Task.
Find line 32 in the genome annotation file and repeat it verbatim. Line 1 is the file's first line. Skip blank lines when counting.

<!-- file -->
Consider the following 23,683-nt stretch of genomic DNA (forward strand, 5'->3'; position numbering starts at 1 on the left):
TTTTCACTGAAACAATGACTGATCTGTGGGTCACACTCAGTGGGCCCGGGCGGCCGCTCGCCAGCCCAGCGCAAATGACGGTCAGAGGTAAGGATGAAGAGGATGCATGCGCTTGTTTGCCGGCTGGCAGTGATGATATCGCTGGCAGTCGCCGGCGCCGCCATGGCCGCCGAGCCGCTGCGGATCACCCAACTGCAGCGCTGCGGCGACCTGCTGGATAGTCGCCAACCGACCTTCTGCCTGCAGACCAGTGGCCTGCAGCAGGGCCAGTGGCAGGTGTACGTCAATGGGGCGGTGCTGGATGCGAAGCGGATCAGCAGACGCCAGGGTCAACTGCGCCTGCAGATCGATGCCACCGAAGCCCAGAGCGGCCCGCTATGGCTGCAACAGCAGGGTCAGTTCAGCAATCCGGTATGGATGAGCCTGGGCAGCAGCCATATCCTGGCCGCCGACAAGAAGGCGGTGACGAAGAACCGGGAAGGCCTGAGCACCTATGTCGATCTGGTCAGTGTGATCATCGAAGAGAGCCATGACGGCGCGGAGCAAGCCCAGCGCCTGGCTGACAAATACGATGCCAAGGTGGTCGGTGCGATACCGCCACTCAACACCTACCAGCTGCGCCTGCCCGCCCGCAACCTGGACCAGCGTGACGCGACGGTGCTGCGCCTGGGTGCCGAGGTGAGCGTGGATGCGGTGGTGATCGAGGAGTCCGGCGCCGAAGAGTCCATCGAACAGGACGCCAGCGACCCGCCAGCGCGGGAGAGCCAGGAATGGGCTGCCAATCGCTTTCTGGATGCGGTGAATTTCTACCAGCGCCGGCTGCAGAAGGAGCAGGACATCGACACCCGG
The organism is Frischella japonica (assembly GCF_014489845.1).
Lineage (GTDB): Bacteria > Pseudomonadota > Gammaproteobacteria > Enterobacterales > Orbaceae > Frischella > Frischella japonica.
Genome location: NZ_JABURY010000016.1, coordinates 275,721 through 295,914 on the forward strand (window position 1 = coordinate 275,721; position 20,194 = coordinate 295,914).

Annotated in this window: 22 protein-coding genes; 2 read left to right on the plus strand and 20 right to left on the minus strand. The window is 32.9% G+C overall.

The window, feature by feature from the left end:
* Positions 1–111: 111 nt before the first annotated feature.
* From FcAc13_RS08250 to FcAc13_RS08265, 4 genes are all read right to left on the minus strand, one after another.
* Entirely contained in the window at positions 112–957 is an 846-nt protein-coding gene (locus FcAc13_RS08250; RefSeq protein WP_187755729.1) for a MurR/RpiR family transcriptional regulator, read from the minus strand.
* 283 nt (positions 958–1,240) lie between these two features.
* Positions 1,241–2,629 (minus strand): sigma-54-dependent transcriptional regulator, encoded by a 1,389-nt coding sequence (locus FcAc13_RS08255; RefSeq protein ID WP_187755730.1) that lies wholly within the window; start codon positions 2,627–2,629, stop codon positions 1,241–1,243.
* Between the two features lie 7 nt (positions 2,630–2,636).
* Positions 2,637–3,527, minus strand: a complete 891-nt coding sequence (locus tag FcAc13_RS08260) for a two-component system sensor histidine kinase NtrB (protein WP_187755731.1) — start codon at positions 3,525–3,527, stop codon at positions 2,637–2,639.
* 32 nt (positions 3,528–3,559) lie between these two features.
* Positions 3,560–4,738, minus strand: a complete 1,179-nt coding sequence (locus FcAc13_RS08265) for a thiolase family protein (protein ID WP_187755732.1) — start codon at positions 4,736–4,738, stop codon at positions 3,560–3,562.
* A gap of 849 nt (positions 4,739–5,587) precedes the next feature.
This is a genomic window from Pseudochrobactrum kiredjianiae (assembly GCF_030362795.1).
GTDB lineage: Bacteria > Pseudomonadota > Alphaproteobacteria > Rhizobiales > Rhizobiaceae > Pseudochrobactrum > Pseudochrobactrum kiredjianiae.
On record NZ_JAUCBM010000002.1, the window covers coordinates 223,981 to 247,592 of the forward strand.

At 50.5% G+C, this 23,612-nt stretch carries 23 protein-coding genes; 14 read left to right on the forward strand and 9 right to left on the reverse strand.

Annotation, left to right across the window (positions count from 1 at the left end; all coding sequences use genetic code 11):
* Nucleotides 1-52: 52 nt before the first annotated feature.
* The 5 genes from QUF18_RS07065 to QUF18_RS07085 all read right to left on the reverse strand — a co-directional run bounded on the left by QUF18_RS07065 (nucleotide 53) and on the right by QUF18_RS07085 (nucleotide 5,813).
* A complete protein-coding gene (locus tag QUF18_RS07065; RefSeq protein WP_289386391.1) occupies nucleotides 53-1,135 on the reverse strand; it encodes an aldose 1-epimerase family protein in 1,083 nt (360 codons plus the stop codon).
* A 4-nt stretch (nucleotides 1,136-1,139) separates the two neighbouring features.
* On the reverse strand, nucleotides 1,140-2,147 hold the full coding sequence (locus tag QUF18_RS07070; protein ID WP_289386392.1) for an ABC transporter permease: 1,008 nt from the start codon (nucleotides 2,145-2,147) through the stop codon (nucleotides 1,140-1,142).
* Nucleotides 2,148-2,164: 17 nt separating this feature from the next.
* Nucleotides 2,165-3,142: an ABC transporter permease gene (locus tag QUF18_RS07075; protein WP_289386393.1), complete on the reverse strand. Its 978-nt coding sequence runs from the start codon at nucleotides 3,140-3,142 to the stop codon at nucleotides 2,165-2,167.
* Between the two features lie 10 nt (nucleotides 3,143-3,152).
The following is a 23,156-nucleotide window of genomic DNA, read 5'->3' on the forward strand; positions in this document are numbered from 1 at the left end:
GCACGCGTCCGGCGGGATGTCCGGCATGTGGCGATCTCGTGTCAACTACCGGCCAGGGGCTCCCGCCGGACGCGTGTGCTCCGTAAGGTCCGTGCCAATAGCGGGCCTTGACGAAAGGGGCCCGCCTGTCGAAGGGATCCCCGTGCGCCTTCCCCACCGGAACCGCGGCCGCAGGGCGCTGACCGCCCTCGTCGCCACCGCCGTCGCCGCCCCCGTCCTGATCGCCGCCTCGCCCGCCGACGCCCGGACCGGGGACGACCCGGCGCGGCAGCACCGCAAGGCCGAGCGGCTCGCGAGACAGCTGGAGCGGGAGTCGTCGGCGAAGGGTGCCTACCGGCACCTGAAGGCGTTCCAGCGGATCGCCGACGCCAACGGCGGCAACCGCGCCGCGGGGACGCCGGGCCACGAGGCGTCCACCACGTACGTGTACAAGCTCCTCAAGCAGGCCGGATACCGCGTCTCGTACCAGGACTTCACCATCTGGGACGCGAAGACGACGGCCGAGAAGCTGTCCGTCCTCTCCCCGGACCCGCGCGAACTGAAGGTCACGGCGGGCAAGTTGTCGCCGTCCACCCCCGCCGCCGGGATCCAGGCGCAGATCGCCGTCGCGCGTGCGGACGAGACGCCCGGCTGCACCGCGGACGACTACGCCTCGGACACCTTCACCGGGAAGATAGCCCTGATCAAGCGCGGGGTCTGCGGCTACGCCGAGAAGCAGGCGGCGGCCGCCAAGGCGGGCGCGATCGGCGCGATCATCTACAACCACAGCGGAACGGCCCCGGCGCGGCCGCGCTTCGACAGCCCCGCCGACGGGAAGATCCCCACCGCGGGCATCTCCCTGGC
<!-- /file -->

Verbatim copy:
GCACGCGTCCGGCGGGATGTCCGGCATGTGGCGATCTCGTGTCAACTACCGGCCAGGGGCTCCCGCCGGACGCGTGTGCTCCGTAAGGTCCGTGCCAATAGCGGGCCTTGACGAAAGGGGCCCGCCTGTCGAAGGGATCCCCGTGCGCCTTCCCCACCGGAACCGCGGCCGCAGGGCGCTGACCGCCCTCGTCGCCACCGCCGTCGCCGCCCCCGTCCTGATCGCCGCCTCGCCCGCCGACGCCCGGACCGGGGACGACCCGGCGCGGCAGCACCGCAAGGCCGAGCGGCTCGCGAGACAGCTGGAGCGGGAGTCGTCGGCGAAGGGTGCCTACCGGCACCTGAAGGCGTTCCAGCGGATCGCCGACGCCAACGGCGGCAACCGCGCCGCGGGGACGCCGGGCCACGAGGCGTCCACCACGTACGTGTACAAGCTCCTCAAGCAGGCCGGATACCGCGTCTCGTACCAGGACTTCACCATCTGGGACGCGAAGACGACGGCCGAGAAGCTGTCCGTCCTCTCCCCGGACCCGCGCGAACTGAAGGTCACGGCGGGCAAGTTGTCGCCGTCCACCCCCGCCGCCGGGATCCAGGCGCAGATCGCCGTCGCGCGTGCGGACGAGACGCCCGGCTGCACCGCGGACGACTACGCCTCGGACACCTTCACCGGGAAGATAGCCCTGATCAAGCGCGGGGTCTGCGGCTACGCCGAGAAGCAGGCGGCGGCCGCCAAGGCGGGCGCGATCGGCGCGATCATCTACAACCACAGCGGAACGGCCCCGGCGCGGCCGCGCTTCGACAGCCCCGCCGACGGGAAGATCCCCACCGCGGGCATCTCCCTGGC